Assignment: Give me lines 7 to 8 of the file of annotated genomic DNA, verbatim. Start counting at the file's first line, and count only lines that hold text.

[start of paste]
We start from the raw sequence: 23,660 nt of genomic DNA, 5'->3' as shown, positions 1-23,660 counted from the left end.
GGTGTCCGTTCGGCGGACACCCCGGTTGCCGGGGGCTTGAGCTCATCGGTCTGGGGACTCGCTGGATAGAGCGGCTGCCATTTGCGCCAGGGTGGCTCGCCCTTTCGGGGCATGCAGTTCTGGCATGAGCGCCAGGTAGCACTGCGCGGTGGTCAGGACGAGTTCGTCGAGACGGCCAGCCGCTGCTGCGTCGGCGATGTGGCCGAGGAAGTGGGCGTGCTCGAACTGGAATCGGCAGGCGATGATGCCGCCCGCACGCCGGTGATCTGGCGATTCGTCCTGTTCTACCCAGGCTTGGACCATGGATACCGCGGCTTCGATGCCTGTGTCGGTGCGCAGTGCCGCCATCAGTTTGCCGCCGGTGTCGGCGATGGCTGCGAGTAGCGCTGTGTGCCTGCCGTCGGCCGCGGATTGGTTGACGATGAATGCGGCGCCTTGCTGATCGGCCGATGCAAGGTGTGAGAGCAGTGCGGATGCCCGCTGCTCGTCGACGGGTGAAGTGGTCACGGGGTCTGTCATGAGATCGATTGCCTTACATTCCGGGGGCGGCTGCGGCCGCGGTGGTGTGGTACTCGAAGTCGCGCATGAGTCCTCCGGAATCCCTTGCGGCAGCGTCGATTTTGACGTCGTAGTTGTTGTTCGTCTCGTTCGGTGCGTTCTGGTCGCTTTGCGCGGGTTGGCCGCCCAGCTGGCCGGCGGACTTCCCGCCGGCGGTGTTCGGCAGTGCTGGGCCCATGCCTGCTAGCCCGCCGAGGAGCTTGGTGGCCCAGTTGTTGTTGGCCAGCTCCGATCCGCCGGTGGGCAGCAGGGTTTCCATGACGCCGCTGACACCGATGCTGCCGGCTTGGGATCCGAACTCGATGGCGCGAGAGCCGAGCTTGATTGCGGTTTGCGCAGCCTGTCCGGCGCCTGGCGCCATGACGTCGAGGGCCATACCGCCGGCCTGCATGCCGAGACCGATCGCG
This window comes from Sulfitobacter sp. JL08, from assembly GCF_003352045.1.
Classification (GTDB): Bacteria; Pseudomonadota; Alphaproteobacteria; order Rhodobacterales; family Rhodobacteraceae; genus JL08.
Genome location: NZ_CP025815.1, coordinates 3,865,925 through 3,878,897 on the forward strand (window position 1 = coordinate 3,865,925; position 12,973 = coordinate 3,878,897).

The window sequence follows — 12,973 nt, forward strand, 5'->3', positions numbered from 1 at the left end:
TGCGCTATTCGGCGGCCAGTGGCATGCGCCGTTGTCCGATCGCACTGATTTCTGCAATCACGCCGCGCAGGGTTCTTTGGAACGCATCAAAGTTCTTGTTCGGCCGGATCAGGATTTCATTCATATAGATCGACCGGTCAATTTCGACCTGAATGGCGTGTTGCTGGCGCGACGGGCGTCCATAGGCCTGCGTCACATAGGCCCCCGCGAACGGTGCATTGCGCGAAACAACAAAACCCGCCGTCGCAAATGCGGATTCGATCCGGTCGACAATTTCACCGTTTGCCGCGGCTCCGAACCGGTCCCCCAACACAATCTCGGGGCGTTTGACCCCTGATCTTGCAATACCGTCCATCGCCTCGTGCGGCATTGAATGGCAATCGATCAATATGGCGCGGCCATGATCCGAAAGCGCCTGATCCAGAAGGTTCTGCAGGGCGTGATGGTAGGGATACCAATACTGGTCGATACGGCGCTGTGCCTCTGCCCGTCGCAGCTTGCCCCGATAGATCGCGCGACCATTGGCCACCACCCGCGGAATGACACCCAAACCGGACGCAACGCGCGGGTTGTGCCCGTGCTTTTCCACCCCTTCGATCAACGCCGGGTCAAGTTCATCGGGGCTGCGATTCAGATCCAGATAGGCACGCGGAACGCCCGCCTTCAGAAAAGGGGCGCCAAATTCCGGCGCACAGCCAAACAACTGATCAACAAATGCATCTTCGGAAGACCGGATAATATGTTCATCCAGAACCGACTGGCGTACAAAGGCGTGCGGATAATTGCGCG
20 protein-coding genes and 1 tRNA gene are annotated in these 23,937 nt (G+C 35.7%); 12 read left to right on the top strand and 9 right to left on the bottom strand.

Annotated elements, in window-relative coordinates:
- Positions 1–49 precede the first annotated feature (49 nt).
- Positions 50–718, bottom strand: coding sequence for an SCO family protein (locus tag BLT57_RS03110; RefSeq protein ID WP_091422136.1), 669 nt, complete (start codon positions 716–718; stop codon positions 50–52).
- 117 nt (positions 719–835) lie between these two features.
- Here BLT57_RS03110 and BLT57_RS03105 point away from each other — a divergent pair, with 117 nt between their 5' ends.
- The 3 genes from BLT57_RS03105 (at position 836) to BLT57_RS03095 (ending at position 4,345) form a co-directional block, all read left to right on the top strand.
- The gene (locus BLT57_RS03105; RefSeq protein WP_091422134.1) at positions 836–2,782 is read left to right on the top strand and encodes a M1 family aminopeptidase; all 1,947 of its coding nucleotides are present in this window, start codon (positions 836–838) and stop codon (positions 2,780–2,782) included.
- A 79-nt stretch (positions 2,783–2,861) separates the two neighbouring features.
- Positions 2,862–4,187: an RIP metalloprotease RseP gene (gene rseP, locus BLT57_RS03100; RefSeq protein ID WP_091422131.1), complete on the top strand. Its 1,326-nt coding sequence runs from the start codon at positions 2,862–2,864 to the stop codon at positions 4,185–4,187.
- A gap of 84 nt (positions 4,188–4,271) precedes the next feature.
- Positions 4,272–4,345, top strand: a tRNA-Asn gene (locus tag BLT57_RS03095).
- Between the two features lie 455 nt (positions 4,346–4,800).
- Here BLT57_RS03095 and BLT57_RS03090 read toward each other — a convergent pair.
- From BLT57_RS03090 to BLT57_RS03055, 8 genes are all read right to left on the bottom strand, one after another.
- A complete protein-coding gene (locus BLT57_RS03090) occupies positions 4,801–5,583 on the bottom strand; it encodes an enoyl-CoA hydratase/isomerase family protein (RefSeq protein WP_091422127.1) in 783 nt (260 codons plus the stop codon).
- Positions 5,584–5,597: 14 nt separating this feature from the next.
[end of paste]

TGCGCTATTCGGCGGCCAGTGGCATGCGCCGTTGTCCGATCGCACTGATTTCTGCAATCACGCCGCGCAGGGTTCTTTGGAACGCATCAAAGTTCTTGTTCGGCCGGATCAGGATTTCATTCATATAGATCGACCGGTCAATTTCGACCTGAATGGCGTGTTGCTGGCGCGACGGGCGTCCATAGGCCTGCGTCACATAGGCCCCCGCGAACGGTGCATTGCGCGAAACAACAAAACCCGCCGTCGCAAATGCGGATTCGATCCGGTCGACAATTTCACCGTTTGCCGCGGCTCCGAACCGGTCCCCCAACACAATCTCGGGGCGTTTGACCCCTGATCTTGCAATACCGTCCATCGCCTCGTGCGGCATTGAATGGCAATCGATCAATATGGCGCGGCCATGATCCGAAAGCGCCTGATCCAGAAGGTTCTGCAGGGCGTGATGGTAGGGATACCAATACTGGTCGATACGGCGCTGTGCCTCTGCCCGTCGCAGCTTGCCCCGATAGATCGCGCGACCATTGGCCACCACCCGCGGAATGACACCCAAACCGGACGCAACGCGCGGGTTGTGCCCGTGCTTTTCCACCCCTTCGATCAACGCCGGGTCAAGTTCATCGGGGCTGCGATTCAGATCCAGATAGGCACGCGGAACGCCCGCCTTCAGAAAAGGGGCGCCAAATTCCGGCGCACAGCCAAACAACTGATCAACAAATGCATCTTCGGAAGACCGGATAATATGTTCATCCAGAACCGACTGGCGTACAAAGGCGTGCGGATAATTGCGCG
20 protein-coding genes and 1 tRNA gene are annotated in these 23,937 nt (G+C 35.7%); 12 read left to right on the top strand and 9 right to left on the bottom strand.